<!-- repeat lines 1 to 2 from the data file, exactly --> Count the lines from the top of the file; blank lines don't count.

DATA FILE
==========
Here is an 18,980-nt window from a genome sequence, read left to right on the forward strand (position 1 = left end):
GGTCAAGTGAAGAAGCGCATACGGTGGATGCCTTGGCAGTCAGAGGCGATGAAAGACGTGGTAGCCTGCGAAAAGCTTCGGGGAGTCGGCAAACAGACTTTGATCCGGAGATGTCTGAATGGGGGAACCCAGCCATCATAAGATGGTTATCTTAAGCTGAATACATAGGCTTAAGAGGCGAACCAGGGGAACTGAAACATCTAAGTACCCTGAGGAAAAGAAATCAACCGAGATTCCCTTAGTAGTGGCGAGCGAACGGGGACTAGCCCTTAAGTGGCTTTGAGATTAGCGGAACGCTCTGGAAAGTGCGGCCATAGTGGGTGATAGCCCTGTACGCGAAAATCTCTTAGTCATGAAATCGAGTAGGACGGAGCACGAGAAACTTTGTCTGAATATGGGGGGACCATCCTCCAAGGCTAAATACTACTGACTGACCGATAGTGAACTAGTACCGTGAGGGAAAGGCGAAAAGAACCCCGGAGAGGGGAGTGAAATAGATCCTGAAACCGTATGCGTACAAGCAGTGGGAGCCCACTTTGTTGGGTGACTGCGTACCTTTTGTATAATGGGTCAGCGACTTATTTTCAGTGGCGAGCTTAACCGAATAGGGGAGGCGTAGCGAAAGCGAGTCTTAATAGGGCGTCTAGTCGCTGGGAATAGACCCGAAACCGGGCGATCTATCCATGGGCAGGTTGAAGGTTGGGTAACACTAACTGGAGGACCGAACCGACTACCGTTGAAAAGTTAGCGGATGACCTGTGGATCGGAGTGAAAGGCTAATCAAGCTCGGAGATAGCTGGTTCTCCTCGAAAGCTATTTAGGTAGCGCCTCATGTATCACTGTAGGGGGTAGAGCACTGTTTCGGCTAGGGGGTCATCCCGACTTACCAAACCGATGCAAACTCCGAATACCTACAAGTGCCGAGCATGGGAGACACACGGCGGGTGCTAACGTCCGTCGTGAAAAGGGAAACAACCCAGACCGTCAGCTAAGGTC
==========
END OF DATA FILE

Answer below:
Here is an 18,980-nt window from a genome sequence, read left to right on the forward strand (position 1 = left end):
GGTCAAGTGAAGAAGCGCATACGGTGGATGCCTTGGCAGTCAGAGGCGATGAAAGACGTGGTAGCCTGCGAAAAGCTTCGGGGAGTCGGCAAACAGACTTTGATCCGGAGATGTCTGAATGGGGGAACCCAGCCATCATAAGATGGTTATCTTAAGCTGAATACATAGGCTTAAGAGGCGAACCAGGGGAACTGAAACATCTAAGTACCCTGAGGAAAAGAAATCAACCGAGATTCCCTTAGTAGTGGCGAGCGAACGGGGACTAGCCCTTAAGTGGCTTTGAGATTAGCGGAACGCTCTGGAAAGTGCGGCCATAGTGGGTGATAGCCCTGTACGCGAAAATCTCTTAGTCATGAAATCGAGTAGGACGGAGCACGAGAAACTTTGTCTGAATATGGGGGGACCATCCTCCAAGGCTAAATACTACTGACTGACCGATAGTGAACTAGTACCGTGAGGGAAAGGCGAAAAGAACCCCGGAGAGGGGAGTGAAATAGATCCTGAAACCGTATGCGTACAAGCAGTGGGAGCCCACTTTGTTGGGTGACTGCGTACCTTTTGTATAATGGGTCAGCGACTTATTTTCAGTGGCGAGCTTAACCGAATAGGGGAGGCGTAGCGAAAGCGAGTCTTAATAGGGCGTCTAGTCGCTGGGAATAGACCCGAAACCGGGCGATCTATCCATGGGCAGGTTGAAGGTTGGGTAACACTAACTGGAGGACCGAACCGACTACCGTTGAAAAGTTAGCGGATGACCTGTGGATCGGAGTGAAAGGCTAATCAAGCTCGGAGATAGCTGGTTCTCCTCGAAAGCTATTTAGGTAGCGCCTCATGTATCACTGTAGGGGGTAGAGCACTGTTTCGGCTAGGGGGTCATCCCGACTTACCAAACCGATGCAAACTCCGAATACCTACAAGTGCCGAGCATGGGAGACACACGGCGGGTGCTAACGTCCGTCGTGAAAAGGGAAACAACCCAGACCGTCAGCTAAGGTC